Case-study /

Sustainable Riparian Management



Climate change projections indicate that flooding events are likely to become more severe and regular in the future. The management of flood plains is becoming increasingly important to land managers. The aim of this document is to showcase a Cheviot Futures site that is investigating the benefits of managing a riparian zone in a multi-benefit sustainable manner.

The Bowmont-Glen Catchment Initiative (MNV Consulting, October 2010) classified the Bowmont Water as a ‘dynamic upland wandering gravel bed river; one of the most diverse and changeable fluvial environments in the UK’. Also stating this section of the river as a key site for action.

The project site is in a floodplain location on the Bowmont Water, it is low lying and a point where the flows are slowed, encouraging the deposition of sediment material mobilised from further up the catchment. The land is under permanent grass cover and is grazed by sheep and cattle. In addition the site is well used for public access.

The work is intended to assist the stabilisation of sediment deposits within this reach of the Bowmont Water using natural vegetation. This will mean that the risk of the sediment being re-mobilised in future flood events can be reduced and managed.

The aim of this demonstration site is to showcase the sustainable management of floodplain land, balancing the interests of farm management, flood management, habitat and biodiversity benefits, and public access interests.

Planting native trees alongside watercourses, particularly in the upper reaches of a river, and also in small upland cleughs and gullies can greatly assist the natural management of flooding and reduce associated flood and erosion risks.

These works are of greatest benefit as a collaborative, catchment scale approach such as that being developed in the Bowmont Catchment through Cheviot Futures.

High water flows in the river are slowed down and backed up in river side planting, reducing the peak flood flow in the watercourse. Whilst also increasing the infiltration rate of rainfall into the soil, thus slowing water down before it reaches the river system.

Case study

An area of floodplain approximately 8ha in total is being managed as a flood channel woodland, as part of the catchment approach to sustainable flood management.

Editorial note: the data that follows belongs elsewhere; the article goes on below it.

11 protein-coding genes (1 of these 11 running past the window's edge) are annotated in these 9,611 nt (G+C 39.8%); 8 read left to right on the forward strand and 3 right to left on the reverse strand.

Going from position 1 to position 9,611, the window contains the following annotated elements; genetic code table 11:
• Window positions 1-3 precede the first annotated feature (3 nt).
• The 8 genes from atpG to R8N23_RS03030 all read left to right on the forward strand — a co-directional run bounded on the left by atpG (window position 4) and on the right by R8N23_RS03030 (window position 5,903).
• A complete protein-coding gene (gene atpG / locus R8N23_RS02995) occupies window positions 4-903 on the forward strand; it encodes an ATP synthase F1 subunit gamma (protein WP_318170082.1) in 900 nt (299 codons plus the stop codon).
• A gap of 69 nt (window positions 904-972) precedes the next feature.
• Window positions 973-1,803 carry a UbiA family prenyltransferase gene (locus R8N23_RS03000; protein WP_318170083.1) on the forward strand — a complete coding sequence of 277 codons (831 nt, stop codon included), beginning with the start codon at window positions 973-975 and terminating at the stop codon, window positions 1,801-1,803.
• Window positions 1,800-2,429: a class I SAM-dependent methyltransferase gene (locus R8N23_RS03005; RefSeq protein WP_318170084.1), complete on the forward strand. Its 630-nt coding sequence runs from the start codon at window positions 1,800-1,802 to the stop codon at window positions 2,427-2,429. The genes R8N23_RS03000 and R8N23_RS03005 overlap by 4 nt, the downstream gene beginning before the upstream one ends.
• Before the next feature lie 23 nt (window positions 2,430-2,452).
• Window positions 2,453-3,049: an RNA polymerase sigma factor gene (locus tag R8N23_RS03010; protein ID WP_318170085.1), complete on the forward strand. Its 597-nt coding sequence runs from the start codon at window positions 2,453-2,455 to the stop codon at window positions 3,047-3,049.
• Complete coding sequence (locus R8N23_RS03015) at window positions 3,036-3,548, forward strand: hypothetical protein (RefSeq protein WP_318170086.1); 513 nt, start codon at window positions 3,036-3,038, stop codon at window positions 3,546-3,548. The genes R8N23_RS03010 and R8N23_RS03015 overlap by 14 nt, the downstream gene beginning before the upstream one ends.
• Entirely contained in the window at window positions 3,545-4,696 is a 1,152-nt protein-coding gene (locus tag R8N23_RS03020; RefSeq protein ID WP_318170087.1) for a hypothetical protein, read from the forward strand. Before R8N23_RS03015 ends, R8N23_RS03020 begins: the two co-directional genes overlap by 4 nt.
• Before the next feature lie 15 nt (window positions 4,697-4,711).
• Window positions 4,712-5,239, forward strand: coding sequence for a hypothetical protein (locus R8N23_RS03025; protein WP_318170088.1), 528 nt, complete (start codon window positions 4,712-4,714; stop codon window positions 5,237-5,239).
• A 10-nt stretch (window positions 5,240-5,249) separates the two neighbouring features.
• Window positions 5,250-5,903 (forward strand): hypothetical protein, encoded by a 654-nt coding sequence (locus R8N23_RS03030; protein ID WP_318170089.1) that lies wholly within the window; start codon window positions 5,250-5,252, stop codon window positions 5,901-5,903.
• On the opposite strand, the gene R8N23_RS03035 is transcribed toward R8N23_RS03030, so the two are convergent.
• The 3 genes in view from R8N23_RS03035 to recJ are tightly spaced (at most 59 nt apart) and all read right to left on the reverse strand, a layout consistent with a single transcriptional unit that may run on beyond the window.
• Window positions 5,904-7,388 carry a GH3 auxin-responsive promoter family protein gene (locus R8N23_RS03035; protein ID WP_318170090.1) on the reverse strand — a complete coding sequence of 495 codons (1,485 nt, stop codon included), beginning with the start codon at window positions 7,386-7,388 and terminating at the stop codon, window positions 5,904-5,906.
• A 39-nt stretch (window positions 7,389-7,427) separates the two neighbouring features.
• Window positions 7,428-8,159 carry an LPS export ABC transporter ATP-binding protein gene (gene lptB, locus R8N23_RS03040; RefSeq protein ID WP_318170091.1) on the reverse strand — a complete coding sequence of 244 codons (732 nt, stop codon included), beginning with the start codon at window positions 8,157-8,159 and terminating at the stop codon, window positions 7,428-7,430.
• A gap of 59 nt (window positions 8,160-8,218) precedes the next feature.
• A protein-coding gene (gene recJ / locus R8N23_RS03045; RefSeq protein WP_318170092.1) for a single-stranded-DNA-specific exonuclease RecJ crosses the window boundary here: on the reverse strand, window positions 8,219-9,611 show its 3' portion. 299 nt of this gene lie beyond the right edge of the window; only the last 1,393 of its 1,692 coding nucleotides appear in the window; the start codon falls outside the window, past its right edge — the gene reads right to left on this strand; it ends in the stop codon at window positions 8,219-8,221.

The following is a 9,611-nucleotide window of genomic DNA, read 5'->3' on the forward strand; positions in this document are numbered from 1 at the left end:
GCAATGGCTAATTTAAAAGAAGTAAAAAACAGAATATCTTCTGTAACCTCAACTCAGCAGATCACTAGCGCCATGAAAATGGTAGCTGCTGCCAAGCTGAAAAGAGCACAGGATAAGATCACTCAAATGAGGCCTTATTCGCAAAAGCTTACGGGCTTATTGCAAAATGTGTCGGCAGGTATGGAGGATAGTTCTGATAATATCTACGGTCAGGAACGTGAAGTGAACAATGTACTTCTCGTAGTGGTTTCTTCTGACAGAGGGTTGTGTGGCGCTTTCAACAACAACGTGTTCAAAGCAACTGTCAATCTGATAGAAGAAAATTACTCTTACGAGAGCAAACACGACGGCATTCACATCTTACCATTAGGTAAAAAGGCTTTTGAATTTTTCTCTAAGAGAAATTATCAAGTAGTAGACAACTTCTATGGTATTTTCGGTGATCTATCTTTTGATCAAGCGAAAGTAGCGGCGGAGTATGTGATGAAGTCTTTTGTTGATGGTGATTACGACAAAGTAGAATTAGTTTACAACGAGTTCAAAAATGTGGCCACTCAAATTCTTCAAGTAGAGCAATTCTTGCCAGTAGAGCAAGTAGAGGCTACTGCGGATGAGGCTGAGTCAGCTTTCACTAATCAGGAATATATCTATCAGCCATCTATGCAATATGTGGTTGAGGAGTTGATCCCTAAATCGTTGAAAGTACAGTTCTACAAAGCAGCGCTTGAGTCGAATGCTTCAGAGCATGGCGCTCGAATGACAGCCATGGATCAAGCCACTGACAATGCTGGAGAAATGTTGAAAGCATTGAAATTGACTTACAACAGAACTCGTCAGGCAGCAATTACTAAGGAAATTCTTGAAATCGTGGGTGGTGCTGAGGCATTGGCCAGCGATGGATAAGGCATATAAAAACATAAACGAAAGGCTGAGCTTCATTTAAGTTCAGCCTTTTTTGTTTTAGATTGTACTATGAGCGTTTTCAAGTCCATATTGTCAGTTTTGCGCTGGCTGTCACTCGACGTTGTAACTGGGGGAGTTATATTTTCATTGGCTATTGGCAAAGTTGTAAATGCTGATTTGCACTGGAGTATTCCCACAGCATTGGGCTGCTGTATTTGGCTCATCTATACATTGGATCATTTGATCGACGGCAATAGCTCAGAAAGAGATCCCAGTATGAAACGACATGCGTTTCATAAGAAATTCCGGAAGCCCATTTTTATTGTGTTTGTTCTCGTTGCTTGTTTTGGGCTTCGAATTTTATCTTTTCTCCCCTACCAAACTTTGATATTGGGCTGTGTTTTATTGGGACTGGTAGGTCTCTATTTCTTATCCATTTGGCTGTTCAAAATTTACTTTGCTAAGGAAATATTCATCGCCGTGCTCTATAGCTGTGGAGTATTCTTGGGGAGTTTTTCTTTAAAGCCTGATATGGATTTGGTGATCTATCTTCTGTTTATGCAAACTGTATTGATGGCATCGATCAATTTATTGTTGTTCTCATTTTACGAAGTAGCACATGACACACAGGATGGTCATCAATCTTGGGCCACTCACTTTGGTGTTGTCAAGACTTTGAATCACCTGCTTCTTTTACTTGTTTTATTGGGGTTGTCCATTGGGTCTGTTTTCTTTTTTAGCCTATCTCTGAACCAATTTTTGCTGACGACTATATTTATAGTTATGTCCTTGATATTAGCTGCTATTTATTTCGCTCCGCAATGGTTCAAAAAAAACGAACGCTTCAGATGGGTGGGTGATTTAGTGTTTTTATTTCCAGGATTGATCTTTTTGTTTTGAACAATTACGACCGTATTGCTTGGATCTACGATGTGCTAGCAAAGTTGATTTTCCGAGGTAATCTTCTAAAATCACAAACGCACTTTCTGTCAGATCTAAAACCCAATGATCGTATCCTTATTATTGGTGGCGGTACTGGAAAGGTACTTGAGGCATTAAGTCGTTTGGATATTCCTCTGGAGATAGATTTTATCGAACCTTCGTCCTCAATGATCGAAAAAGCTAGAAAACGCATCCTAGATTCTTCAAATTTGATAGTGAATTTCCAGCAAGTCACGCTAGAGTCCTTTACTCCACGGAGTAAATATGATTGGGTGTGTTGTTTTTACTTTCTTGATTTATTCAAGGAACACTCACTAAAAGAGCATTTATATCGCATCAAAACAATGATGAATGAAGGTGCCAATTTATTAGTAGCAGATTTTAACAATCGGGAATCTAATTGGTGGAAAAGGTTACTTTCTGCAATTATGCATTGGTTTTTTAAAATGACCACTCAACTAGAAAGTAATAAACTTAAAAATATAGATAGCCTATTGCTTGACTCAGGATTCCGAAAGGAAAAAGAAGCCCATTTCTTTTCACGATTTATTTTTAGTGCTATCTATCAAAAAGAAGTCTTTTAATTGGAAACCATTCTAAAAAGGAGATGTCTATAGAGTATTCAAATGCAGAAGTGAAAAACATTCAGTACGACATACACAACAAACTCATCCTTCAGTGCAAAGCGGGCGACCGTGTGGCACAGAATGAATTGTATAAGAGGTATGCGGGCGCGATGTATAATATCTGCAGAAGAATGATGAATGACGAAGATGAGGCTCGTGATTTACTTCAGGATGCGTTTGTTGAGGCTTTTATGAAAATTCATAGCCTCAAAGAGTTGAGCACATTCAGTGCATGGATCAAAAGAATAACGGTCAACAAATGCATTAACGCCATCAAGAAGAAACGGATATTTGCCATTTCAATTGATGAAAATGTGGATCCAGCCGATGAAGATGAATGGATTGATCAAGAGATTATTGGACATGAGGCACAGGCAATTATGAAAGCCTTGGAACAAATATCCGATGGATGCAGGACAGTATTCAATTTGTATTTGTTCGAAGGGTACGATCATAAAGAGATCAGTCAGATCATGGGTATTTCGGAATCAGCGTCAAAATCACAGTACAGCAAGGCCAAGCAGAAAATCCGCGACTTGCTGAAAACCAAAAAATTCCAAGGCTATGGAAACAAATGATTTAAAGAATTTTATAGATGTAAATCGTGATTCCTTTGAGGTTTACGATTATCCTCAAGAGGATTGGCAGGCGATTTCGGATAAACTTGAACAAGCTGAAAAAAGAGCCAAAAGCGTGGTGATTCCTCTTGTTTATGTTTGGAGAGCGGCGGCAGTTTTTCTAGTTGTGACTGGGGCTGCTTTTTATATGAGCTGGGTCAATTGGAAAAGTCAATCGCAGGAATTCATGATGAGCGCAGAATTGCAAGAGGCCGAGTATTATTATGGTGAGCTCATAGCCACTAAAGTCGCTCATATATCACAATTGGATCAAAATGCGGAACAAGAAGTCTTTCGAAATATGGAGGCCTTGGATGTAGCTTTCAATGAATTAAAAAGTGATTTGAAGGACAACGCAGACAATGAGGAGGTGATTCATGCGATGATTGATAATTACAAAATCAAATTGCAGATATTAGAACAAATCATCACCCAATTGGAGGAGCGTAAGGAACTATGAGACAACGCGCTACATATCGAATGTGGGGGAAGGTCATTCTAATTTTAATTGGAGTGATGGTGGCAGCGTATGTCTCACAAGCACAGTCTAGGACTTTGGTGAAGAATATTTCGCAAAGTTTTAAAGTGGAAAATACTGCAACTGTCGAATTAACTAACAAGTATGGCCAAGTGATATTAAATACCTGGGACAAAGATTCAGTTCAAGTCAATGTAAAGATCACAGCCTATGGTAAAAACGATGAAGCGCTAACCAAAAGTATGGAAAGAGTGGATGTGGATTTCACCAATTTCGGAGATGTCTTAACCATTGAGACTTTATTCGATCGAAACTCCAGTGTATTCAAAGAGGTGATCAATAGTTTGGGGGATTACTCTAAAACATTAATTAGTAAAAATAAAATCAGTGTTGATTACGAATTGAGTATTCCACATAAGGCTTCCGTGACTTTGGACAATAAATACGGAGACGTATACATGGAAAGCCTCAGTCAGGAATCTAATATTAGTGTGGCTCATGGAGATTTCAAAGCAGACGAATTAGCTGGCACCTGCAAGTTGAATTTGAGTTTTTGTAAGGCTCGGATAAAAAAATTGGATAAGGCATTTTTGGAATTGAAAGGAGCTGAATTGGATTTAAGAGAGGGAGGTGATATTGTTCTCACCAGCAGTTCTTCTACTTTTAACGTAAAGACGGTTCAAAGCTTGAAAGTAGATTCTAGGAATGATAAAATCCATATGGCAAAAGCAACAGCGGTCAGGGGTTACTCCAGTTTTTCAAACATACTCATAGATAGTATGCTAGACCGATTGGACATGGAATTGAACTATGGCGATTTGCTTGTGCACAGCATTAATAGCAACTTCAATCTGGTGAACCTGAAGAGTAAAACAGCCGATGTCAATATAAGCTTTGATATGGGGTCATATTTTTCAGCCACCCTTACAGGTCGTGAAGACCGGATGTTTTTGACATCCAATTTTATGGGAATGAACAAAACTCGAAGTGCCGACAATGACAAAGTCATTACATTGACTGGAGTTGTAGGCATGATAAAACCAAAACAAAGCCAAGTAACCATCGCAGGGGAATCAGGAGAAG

The riparian area has been planted up with a low density, scattered clump approach of suitable native tree and shrub species. As these trees establish throughout the site, their roots will assist stabilisation of the sediment deposits and enhance the wildlife value of the site. Approximately 2,500 trees have been planted across this site. Such planting has not been possible with current forestry grants as the minimum planting density is 1,600 stems per ha; this would not have been appropriate on this site.

Cheviot Futures has also implemented an innovative approach to floodplain fencing on this site, with approximately 1,064m of new fencing. The line of the fence was discussed and agreed with the landowner. Getting the fence line right is important, in order to maximise longevity and to ensure appropriate management for grazing livestock. Detailed information is available on the case study entitled Floodplain Fencing Specification.

As the fencing works removed livestock access to the Bowmont Water for this particular land parcel, Cheviot Futures has also installed an alternative water supply for the field. On this site this is a large concrete cattle trough connected to the mains water pipes. This will benefit the site further by reducing riverbank poaching, erosion and associated diffuse pollution.

Permissions and Consents

This work did not require any level of formal authorisation from SEPA. However, planting works along the riparian corridor within the SSSI (Site of Special Scientific Interest) may require separate consent from SNH in certain circumstances. In this instance the water trough was connected to existing farm pipework – new connections to the mains water supply need authorisation from Scottish Water. If completing similar projects on a farm please ensure the correct consents are obtained (equivalent authorisations apply in England, secured through Environment Agency, Local Councils, and Natural England).

Project Costs (as of 2012)

NB – please note these are included here as a guide only – every site will require detailed quotations.

·Floodplain specification fencing on this site, including gates and stiles for access:

Total cost (net costs) = £7,463

Cost per linear metre = £7.00

·Riparian planting at overall site density of approximately 300 trees/ha

Total cost (net costs) = £4,944

(plus follow-up maintenance costs of £1,600 – net)

·Installation of water trough as alternative water supply

Total cost (net costs) = £1,104

Policy context

The planting of riparian zones is a multi-benefit approach to managing river margins.Not only will planting appropriate native trees be positive to the biodiversity of the area by creating new habitat and connecting existing habitats, but it will also act as a sediment trap by slowing the water flow which is positive to flood alleviation and water quality.Forestry grants through the Rural Development Programmes 2007-2013 only allow for a density of 1,600 trees per hectare, which Cheviot Futures felt was too much in many riparian zones, perhaps this rate could be relaxed when planting riparian corridors in the future.


Funding was made available from Northumberland Uplands New LEADER Local Action Group (funded by Rural Development Programme England, which is funded through European Union and DEFRA/Scottish Government).

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